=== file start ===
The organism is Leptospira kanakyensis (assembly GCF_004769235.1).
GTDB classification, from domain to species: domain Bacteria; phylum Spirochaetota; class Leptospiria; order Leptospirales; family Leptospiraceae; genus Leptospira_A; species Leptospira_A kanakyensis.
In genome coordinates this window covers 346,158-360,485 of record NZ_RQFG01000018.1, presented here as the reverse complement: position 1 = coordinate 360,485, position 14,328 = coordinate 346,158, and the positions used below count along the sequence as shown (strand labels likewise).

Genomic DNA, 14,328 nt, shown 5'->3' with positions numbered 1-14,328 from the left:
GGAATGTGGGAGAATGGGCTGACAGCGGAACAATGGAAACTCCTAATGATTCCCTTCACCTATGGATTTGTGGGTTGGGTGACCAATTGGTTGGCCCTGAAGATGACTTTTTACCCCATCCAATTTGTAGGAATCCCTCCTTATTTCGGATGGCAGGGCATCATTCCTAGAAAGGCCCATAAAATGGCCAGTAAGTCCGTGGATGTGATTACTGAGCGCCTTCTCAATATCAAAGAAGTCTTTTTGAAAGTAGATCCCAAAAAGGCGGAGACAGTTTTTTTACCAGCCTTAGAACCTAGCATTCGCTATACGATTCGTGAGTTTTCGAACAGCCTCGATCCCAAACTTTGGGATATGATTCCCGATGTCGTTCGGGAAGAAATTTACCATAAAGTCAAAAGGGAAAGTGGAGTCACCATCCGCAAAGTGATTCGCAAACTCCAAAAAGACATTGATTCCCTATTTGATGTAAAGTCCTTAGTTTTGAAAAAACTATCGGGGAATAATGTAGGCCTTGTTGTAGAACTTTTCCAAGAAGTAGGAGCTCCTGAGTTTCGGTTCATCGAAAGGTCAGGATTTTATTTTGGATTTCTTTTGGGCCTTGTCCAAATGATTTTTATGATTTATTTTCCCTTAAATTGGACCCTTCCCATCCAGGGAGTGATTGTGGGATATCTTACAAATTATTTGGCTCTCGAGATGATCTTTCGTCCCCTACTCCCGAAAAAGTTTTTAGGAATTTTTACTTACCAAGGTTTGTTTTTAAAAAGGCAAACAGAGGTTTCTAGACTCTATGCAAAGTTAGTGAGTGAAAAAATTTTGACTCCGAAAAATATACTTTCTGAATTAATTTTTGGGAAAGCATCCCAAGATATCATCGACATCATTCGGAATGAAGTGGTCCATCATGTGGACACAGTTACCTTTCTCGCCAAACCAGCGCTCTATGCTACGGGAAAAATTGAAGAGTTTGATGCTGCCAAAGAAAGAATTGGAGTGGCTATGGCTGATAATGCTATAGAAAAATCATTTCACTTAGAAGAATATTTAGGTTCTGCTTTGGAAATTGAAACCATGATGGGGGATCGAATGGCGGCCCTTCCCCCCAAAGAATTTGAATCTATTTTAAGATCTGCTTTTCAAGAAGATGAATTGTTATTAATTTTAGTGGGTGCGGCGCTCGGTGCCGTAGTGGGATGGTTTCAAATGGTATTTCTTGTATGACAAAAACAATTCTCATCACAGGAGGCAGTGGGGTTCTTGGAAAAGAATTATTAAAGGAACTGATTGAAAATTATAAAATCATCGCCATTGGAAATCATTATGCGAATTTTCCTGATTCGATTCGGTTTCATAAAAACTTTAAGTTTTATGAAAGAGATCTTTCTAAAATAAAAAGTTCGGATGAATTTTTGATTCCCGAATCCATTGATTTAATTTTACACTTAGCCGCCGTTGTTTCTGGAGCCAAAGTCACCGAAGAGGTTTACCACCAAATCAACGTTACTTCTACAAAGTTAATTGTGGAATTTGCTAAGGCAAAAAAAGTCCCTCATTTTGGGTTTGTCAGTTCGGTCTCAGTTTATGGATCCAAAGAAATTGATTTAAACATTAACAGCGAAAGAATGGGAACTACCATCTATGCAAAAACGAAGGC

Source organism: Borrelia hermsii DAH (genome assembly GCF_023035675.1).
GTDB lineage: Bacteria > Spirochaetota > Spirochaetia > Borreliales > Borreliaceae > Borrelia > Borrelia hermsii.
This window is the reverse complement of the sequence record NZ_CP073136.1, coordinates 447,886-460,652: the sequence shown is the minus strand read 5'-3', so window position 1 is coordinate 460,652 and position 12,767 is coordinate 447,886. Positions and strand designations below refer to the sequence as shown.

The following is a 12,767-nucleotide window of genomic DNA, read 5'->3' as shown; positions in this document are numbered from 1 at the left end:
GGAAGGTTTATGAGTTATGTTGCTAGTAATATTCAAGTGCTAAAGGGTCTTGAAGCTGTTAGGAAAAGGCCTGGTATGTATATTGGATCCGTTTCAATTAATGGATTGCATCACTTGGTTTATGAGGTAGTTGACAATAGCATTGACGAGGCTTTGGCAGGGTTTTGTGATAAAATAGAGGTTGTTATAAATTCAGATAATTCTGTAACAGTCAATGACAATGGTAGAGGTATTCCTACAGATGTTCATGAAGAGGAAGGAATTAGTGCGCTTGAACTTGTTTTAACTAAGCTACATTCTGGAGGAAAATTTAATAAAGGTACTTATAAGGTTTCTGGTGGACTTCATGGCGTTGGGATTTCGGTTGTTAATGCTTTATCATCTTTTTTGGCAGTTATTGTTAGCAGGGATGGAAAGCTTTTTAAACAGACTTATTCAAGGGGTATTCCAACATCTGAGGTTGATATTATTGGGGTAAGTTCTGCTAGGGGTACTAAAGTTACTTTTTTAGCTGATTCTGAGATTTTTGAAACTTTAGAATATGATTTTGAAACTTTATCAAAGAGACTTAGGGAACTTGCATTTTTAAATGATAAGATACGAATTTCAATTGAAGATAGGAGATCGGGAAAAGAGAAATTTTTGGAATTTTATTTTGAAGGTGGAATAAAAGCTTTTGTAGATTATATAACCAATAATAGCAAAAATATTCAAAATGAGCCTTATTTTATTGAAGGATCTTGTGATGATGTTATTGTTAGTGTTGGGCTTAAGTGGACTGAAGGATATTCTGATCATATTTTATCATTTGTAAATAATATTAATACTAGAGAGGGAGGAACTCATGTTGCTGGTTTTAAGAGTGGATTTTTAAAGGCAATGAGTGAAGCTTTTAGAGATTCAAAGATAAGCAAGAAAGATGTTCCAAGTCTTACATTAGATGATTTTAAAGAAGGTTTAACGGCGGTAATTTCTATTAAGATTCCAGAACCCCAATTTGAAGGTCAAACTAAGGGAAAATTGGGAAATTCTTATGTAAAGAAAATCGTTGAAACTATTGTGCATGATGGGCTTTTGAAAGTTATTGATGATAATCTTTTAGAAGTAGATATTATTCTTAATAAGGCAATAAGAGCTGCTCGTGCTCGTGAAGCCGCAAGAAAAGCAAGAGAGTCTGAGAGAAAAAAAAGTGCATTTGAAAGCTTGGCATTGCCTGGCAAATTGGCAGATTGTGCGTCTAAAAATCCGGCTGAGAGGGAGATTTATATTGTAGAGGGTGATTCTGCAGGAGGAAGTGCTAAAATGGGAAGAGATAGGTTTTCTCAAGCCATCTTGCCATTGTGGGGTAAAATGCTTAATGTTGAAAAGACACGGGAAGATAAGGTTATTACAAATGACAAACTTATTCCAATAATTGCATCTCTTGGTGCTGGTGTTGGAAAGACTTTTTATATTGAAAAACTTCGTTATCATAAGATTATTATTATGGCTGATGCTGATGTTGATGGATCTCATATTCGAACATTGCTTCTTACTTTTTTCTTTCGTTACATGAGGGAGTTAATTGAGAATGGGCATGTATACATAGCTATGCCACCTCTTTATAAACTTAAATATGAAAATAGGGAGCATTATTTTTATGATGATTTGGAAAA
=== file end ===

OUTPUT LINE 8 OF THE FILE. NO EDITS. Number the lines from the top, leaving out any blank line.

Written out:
This window is the reverse complement of the sequence record NZ_CP073136.1, coordinates 447,886-460,652: the sequence shown is the minus strand read 5'-3', so window position 1 is coordinate 460,652 and position 12,767 is coordinate 447,886. Positions and strand designations below refer to the sequence as shown.